1) Remember you are the expert. Write the paper as if the reader knows nothing about the topic.
2) Take this approach when outlining your paper:
A. Tell the reader what you are going to tell them (abstract, introduction)
B. Tell them what you told them you were going to tell them (main body)
C. Tell them what you told them (conclusion)
3) Be sure your paper has a focus. Make sure what you have written pertains to the main idea(s) of the
paper. You might have to explain this, tell the reader how certain information relates if not obvious.
4) Let the reader know when you have changed topics, you can use these techniques; a) Use a new
paragraph when changing topics, and / or b) Use bridging / transitional sentences when you change the
subject so the reader knows you have moved on to another topic if you do not use section heads.
5) Break very long paragraphs into shorter ones by topic or enumeration (first….., secondly,….lastly).
6) Your paper’s tone should be seamless; reader should not know you switched resources.
7) If you are discussing a treatment model or study, explain it to the reader. Such as; “A study by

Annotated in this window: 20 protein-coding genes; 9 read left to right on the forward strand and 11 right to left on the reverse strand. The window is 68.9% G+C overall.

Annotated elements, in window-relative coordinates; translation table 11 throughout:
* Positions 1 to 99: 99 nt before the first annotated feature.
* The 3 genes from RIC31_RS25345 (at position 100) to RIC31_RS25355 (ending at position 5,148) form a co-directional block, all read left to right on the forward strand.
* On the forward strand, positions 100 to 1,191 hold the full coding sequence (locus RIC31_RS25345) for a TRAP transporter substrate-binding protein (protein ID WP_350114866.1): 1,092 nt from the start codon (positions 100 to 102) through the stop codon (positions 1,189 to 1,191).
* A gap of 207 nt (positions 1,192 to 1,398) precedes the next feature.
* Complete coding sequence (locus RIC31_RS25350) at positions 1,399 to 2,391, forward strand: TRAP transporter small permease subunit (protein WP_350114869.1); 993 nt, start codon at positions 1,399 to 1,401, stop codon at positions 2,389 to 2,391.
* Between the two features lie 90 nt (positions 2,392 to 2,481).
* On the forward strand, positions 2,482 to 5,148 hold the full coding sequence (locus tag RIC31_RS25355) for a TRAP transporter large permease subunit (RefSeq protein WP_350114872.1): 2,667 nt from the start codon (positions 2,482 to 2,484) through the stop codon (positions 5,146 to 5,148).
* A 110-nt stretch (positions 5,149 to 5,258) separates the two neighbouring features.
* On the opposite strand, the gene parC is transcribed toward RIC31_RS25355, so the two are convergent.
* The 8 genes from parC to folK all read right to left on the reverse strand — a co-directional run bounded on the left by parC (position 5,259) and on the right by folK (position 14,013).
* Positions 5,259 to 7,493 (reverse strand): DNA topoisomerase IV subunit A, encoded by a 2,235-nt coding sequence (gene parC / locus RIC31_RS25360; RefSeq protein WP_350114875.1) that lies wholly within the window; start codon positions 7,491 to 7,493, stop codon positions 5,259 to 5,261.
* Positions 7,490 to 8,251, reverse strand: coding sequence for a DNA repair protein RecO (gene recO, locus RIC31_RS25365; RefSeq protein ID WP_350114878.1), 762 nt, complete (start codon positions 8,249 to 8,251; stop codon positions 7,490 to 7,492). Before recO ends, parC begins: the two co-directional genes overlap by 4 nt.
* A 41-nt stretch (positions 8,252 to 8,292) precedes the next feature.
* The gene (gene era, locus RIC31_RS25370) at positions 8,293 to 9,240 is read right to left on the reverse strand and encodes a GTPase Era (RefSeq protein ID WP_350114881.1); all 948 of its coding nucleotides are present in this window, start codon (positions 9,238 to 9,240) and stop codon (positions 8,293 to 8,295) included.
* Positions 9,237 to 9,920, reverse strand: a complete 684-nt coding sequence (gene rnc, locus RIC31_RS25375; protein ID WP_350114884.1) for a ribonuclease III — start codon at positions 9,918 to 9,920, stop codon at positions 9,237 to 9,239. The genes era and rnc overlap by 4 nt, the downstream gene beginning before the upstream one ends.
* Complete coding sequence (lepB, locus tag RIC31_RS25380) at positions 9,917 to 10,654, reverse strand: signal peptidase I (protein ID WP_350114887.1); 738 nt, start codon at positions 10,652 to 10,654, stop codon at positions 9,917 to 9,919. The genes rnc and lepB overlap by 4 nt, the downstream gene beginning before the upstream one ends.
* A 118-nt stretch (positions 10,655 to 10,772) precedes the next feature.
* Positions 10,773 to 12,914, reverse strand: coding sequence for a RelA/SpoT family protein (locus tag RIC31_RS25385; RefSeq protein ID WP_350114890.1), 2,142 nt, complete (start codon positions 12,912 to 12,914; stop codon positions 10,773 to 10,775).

_(Author)_ (date) suggests that _(age of use), and _(frequency of use) are important in treating
_(alcoholism)_. “ then explain each item (if need be) and explain the process ( if need be).
8) The conclusion (or discussion if you have one) should not have new information.
9) Your discussion section (if you have one) should contain pertinent information related to topics
discussed in paper and can be a way to “bring life” to the facts in your paper. Usually contains
anecdotal information and is the only time “I” statements are appropriate.
10) Check for missing or duplicated words or phrases.
11) Check punctuation.
12) Check the proper use of plurals and possessives.
13) Cite information used to avoid plagiarism; use your own words as much as possible.

3) Other tips:
1) Let your paper “cool” for 24 hours. Read it to make sure it says what you want it to say.
2) Also scan each page for formatting issues. Does it look like the example from
http://owl.english.purdue.edu/media/pdf/20090212013008_560.pdf
3) Resources to learn proper format and citing information.
http://owl.english.purdue.edu/owl/resource/560/01/
http://www.apa.org/
http://www.apastyle.org